Today, if we eat eggs at all, we almost always eat hens’ eggs, though the eggs of other fowl - including duck, goose and quail - are getting popular again.
Any egg should be worth a try however I did find the turtle eggs a bit more dry and gritty. An eggshell's colour is determined by the breed of bird (let’s forget the reptiles for now) that laid it and has nothing to do with either taste or nutritive value.
Eggs should always be refrigerated (and it’s best to store them large-end up) because when stored at room temperature they lose more quality in 1 day than in a week in the fridge so always keep them there and still in their carton; this helps prevent any possible damage but also avoids tainting because they can easily absorb odours especially from odoriferous foods (such as onions...onions...O...thinks...). Providing the shells are intact they can be refrigerated up to a month but the best flavour (and cooking quality) will be realized in eggs used within a week.
The egg is a nutritious, delicious food in its own right but it also has numerous other uses in ‘everyday item’: they help to leaven cakes, breads and of course soufflés; they provide a base for many dressings, especially mayonnaise; a thickener in sauces and custards and a clarifying agent for stocks etc. but with their significant protein, vitamin and mineral content and relatively low saturated fat content, eggs are most commonly eaten as ‘eggs’ and provide a valuable component in a healthy diet.
Egg protein is of high biological value as it contains all the essential amino acids needed by the human body; they therefore complement other food proteins of lower biological value by providing the amino acids that are in short supply in those foods. A whopping 12.5% of the weight of the egg is protein, which is found in both the yolk and the albumen; although the protein is more concentrated around the yolk there is in fact more protein in the ‘white’. Such is the high value and high digestibility of eggs that they provide a reference standard by which other foods are assessed.
Vitamins and minerals are also abundant: eggs contain most of the recognised vitamins with the exception of vitamin C; they are a good source of all the vitally important B vitamins (riboflavin etc) plus the fat-soluble vitamin A, provide useful amounts of vitamin D, as well as some vitamin E. Eggs contain most of the minerals that the human body requires for health; in particular they are an excellent source of iodine, required to make the thyroid hormone, and phosphorus, required for bone health. The egg provides zinc - good for growth, healing/ fighting infection great for shiny healthy hair and nails etc - selenium, an important antioxidant; and calcium, needed for bone and growth structure and nervous function. Eggs also contain significant amounts of iron, the vital ingredient of red blood cells, but the actual availability of this iron to the body is uncertain as yet...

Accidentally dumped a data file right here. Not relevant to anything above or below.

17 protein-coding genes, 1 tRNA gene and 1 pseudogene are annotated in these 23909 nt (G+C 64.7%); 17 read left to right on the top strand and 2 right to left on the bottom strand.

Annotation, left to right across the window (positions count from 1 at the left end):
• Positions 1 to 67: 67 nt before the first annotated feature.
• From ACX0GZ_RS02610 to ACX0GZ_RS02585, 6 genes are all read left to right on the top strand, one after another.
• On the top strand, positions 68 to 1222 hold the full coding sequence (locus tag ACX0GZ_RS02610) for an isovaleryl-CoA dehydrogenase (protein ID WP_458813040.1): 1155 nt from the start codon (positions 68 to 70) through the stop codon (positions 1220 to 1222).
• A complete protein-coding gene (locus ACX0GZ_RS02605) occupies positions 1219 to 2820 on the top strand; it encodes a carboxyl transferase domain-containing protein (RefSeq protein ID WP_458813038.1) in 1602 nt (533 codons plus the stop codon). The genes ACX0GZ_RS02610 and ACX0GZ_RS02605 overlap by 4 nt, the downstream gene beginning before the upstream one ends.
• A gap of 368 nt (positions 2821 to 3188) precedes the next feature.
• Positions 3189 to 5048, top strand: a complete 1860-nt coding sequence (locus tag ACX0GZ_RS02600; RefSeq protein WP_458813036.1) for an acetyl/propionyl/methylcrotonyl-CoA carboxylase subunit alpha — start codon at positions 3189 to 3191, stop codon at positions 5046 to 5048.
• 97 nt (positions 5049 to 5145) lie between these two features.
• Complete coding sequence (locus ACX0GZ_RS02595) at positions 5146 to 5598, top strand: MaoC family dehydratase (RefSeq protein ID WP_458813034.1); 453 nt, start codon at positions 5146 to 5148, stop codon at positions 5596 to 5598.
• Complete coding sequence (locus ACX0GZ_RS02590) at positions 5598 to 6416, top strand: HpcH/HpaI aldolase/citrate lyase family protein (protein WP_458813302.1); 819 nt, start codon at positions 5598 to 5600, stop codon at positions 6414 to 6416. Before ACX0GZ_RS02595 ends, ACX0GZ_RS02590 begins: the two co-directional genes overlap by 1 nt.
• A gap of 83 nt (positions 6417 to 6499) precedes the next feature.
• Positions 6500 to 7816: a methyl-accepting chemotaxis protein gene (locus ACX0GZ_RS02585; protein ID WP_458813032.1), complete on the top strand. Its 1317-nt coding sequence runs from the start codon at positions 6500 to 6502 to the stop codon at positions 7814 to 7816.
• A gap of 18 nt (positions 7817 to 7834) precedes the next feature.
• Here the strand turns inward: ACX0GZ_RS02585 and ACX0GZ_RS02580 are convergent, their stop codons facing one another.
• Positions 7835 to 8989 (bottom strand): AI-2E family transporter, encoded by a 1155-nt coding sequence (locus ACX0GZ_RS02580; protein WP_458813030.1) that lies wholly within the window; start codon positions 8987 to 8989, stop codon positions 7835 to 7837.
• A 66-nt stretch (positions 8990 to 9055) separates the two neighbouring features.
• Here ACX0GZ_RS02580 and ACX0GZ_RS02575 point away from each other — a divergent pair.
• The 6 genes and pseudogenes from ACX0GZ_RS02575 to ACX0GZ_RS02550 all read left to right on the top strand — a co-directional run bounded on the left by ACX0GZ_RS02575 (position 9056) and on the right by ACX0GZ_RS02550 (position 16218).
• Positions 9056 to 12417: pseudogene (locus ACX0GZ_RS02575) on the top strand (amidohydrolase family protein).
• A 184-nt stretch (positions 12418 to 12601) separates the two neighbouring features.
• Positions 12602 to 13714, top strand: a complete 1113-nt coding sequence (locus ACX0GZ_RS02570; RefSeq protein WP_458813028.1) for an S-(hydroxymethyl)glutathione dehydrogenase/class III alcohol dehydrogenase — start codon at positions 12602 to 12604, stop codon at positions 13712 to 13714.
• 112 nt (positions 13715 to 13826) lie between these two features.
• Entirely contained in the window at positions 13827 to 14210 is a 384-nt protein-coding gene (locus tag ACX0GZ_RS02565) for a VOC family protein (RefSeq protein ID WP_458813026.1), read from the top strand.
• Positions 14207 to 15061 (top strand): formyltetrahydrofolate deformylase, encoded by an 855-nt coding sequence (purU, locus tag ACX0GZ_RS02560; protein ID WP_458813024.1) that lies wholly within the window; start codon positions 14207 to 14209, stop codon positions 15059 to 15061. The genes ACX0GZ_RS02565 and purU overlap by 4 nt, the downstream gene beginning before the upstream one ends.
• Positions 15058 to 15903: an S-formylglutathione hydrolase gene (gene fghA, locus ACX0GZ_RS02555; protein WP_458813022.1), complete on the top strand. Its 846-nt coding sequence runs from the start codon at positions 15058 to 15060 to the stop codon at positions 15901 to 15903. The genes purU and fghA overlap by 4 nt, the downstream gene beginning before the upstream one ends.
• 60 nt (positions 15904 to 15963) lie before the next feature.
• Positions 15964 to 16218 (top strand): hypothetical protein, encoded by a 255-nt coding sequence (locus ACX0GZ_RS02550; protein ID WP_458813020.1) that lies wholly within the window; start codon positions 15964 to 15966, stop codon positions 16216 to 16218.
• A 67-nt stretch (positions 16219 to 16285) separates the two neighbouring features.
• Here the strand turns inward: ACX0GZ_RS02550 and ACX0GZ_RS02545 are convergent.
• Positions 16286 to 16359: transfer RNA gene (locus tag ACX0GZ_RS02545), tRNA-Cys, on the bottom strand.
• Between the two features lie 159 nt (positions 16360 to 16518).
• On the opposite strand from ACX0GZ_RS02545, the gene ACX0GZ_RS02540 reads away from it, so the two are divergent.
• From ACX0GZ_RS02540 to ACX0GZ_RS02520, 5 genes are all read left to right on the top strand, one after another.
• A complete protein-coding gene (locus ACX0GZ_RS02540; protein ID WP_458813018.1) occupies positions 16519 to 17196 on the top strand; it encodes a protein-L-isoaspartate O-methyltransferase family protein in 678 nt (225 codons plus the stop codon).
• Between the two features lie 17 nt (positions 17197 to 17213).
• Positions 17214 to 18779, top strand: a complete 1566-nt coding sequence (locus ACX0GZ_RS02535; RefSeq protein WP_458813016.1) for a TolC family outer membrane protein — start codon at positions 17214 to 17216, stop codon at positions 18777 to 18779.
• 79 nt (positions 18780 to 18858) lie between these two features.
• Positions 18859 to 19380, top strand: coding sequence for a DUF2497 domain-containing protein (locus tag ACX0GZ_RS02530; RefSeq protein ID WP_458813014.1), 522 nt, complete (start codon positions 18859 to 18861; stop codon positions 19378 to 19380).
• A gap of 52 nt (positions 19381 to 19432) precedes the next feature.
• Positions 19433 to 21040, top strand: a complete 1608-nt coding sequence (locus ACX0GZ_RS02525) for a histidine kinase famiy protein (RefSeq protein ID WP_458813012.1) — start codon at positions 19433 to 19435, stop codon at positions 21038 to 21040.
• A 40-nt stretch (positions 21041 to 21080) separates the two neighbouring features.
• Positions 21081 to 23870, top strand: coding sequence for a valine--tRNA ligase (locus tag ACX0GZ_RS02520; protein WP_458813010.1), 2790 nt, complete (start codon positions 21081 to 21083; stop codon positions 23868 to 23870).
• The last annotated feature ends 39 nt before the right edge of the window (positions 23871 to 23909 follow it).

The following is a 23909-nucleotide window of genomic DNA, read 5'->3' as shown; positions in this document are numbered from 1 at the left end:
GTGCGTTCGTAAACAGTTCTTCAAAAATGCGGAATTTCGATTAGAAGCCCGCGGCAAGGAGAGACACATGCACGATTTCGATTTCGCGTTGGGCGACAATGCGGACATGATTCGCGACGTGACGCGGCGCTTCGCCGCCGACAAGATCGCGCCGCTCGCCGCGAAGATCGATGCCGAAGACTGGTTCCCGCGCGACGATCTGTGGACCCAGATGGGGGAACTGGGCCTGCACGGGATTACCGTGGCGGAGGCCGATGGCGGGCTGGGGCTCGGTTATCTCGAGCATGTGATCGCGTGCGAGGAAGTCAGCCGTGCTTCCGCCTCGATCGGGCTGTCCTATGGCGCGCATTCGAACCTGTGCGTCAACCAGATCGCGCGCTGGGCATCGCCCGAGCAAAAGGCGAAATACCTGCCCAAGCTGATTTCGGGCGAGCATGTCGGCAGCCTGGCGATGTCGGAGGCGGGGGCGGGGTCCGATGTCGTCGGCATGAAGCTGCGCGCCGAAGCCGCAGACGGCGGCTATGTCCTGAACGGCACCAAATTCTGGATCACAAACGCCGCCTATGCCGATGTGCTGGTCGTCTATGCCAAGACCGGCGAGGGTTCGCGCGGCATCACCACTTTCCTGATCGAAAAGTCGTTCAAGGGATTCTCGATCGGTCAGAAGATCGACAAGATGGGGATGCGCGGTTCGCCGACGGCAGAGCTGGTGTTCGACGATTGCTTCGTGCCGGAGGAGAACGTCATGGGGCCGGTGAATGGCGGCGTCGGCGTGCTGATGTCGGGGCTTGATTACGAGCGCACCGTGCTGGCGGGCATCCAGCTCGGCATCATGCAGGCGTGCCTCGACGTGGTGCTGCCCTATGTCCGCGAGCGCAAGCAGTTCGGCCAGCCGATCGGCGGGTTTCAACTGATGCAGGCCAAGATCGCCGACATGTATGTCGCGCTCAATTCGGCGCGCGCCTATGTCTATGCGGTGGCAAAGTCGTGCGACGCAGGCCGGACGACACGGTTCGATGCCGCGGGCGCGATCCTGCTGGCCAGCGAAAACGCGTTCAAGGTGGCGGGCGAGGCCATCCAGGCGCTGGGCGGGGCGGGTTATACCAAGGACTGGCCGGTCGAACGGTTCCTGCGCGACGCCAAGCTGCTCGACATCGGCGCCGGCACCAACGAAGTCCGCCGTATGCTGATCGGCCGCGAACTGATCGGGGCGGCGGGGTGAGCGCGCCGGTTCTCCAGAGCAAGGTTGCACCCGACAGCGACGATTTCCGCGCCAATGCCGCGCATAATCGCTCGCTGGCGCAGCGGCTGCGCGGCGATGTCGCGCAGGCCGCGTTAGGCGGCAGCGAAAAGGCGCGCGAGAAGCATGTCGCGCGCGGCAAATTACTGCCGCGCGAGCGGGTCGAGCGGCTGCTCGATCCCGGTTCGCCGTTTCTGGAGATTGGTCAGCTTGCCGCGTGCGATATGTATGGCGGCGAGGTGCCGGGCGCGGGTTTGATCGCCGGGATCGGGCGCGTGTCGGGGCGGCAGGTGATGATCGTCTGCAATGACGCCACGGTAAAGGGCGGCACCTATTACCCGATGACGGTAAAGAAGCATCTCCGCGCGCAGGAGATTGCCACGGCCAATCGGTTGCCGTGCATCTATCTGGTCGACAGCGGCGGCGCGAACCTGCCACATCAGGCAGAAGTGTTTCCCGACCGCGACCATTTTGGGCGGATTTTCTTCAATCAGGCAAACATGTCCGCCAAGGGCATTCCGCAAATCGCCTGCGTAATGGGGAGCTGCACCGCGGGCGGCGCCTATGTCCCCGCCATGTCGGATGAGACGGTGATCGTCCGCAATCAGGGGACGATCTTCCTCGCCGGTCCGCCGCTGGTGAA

Eggs contain only traces of carbohydrate and no dietary fibre but 10.8% of the egg content is fat. However, before you spit the dummy and scream “Unhealthy” you should understand that approximately 11% of an egg’s fatty acids are polyunsaturated, 44% monounsaturated and only 29% saturated; I have mentioned fatty acids in other posts and this becomes important when people talk of the ‘badness’ of eggs re cholesterol etc. Go here if you’re interested (from the same eggs and nutrition site) to find out how this really 'unhealthy' claim is not the case at all. The fat of an egg is found almost entirely in the yolk; there is less than 0.05% in the albumen.
Cholesterol and Lecithin (a phospholipid, essential for the metabolism of fats) are fat-like substances and are essential to the structure and function of all cells in the body. Cholesterol helps to maintain the flexibility and permeability of cell membranes and is also a raw material for the fatty lubricants that help to keep the skin supple. Cholesterol is essential for the production of sex hormones, cortisol, vitamin D and bile salts. Lecithin - of which choline is a major constituent - is involved in the general lipid transportation in the blood and in the metabolism of cholesterol.
Yes, you're right: this is the bottom of the post, or is that two eggs?